These mechanical departures are core to EarthBound's quirky sensibilities. Not only are they setting up jokes and delivering punchlines (flubbing a teleport leaves the party cartoonishly covered in soot and freeze-framed in a startled pose; Jeff's abilities eventually result in him carting around a Heavy Bazooka to fight with), they also demonstrate an admirable commitment to simply being weird and unpredictable. The same can be said about the soundtrack, which veers between jaunty jazz tunes full of references to various decades of American music, and dissonant, atmospheric backdrops that underscore the encroaching alien presence.

Despite the abundant charm, my dislike for the repetition of the JRPG format remains. EarthBound's most grueling sections boil down to meandering dungeons, dense with enemies, that must be navigated with careful resource management so that the party is ready to take on the boss that awaits them at the end. The resource management is engaging, but the pacing is drawn out and the price of failure can feel steep. What should be a source of interesting tension is mostly just a looming sense of frustration.

I took my own measures to mitigate this, consistently leaning on the emulator's save states before boss fights to avoid retreading dungeons on each attempt. Late in the game, I encountered a boss fight with only Ness in my party that instantly KO'd me with an unlucky opening move — ample justification for my save scumming tactics.

Qualms aside, though, EarthBound's flair for the unexpected is what leaves me glad to have played it. It tells a rote story about a hometown hero saving the world, but it's always wriggling in the grasp of its monomythic structure, deploying a grab-bag of genre tropes to surprise and bewilder its players. Its earnest heroism is balanced by a chaotic mix of oddball humor, creeping horror, and rampant psychedelia. Beyond all else, EarthBound is distinctive and memorable.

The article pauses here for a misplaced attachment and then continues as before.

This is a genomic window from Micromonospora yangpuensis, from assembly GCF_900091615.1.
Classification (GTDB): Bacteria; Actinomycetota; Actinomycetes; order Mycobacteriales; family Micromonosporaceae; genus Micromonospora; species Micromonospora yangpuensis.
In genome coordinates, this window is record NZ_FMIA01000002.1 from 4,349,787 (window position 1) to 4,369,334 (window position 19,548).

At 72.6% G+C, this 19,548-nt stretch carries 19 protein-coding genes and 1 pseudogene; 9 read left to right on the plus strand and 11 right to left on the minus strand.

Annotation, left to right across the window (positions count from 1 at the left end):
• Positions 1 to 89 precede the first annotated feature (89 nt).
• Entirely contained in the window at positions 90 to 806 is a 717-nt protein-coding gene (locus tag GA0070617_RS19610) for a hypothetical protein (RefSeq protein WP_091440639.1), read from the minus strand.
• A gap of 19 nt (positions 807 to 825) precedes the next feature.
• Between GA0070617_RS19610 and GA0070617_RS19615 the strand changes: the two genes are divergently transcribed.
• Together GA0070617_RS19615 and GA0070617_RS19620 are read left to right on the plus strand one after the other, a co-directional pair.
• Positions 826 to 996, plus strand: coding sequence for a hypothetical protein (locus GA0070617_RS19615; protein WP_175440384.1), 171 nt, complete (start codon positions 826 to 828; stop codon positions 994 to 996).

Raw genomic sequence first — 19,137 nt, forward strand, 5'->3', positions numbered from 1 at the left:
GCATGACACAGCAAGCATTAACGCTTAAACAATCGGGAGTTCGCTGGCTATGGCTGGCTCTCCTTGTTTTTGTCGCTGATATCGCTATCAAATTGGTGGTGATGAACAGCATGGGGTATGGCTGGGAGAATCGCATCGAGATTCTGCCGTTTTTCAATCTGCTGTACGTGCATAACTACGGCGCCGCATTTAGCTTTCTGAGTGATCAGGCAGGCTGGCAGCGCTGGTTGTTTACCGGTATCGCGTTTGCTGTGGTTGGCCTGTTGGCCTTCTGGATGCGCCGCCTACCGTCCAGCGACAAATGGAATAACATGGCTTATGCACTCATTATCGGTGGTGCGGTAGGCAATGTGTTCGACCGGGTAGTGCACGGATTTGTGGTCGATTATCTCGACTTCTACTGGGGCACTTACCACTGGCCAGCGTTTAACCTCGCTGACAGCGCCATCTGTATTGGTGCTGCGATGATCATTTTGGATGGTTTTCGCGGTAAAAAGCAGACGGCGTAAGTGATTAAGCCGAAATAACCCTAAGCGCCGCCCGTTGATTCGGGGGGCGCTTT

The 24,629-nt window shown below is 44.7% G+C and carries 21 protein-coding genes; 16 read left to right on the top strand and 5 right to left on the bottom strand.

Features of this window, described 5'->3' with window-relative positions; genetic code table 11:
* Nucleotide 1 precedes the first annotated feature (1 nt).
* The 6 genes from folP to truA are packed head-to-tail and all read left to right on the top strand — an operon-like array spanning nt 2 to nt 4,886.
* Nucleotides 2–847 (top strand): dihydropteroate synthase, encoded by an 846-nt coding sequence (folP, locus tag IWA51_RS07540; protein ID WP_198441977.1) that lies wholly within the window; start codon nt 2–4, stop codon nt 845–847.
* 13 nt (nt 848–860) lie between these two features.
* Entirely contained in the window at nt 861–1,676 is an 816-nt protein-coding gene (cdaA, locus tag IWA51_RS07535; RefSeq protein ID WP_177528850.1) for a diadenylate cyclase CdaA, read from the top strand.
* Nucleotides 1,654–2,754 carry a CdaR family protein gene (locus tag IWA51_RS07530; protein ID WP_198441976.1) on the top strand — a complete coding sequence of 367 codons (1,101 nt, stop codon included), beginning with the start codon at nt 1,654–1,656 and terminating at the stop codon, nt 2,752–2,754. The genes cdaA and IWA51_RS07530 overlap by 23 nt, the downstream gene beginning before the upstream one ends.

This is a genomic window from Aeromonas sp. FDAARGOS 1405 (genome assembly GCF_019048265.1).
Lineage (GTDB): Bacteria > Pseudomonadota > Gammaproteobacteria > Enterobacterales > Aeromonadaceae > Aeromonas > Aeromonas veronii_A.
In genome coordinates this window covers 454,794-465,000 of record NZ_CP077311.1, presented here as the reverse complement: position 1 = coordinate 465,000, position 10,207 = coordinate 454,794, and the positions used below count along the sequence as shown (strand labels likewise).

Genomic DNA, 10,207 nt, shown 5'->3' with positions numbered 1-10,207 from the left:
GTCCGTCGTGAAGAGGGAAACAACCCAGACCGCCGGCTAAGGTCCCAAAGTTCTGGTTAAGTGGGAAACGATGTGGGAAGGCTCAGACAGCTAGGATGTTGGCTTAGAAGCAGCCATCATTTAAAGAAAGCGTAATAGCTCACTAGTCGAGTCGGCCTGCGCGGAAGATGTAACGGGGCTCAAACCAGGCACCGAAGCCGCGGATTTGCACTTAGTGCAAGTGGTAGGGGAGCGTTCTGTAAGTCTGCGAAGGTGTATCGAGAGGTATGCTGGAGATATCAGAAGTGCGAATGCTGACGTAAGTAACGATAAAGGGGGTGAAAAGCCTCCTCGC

The most surprising thing I learned from playing EarthBound is that I truly wasn't going to play it. In other words: the only reason I finished EarthBound was because I had the structure of the Backtracking project. As with System Shock before this, the tenacity required to see it through was ultimately rewarding. But EarthBound being as long as it is, and save states being as critical as they were, I felt the tension here more than any title so far.

Establishing an analytical lens was similarly challenging. The storytelling in EarthBound is so rampant with haphazard symbolism and off-kilter stereotypes (which seem to gesture at satire, but never say much) that I struggled to form a clear reading of it. After some digging into other critical analysis, I found that I can see more in its margins and assumptions than into its actual thematic ideas. Fans breathe much more life into the characters and the story's maneuvers, but they felt largely superficial to me, which made it tricky to unravel how I felt about the story.

Nonetheless, I'm glad to have played it all the way through if only to have seen the entirety of its bizarre offerings and mechanical subversions. Even if I didn't love playing EarthBound, I've had a good deal of fun watching it go by and thinking about it afterwards.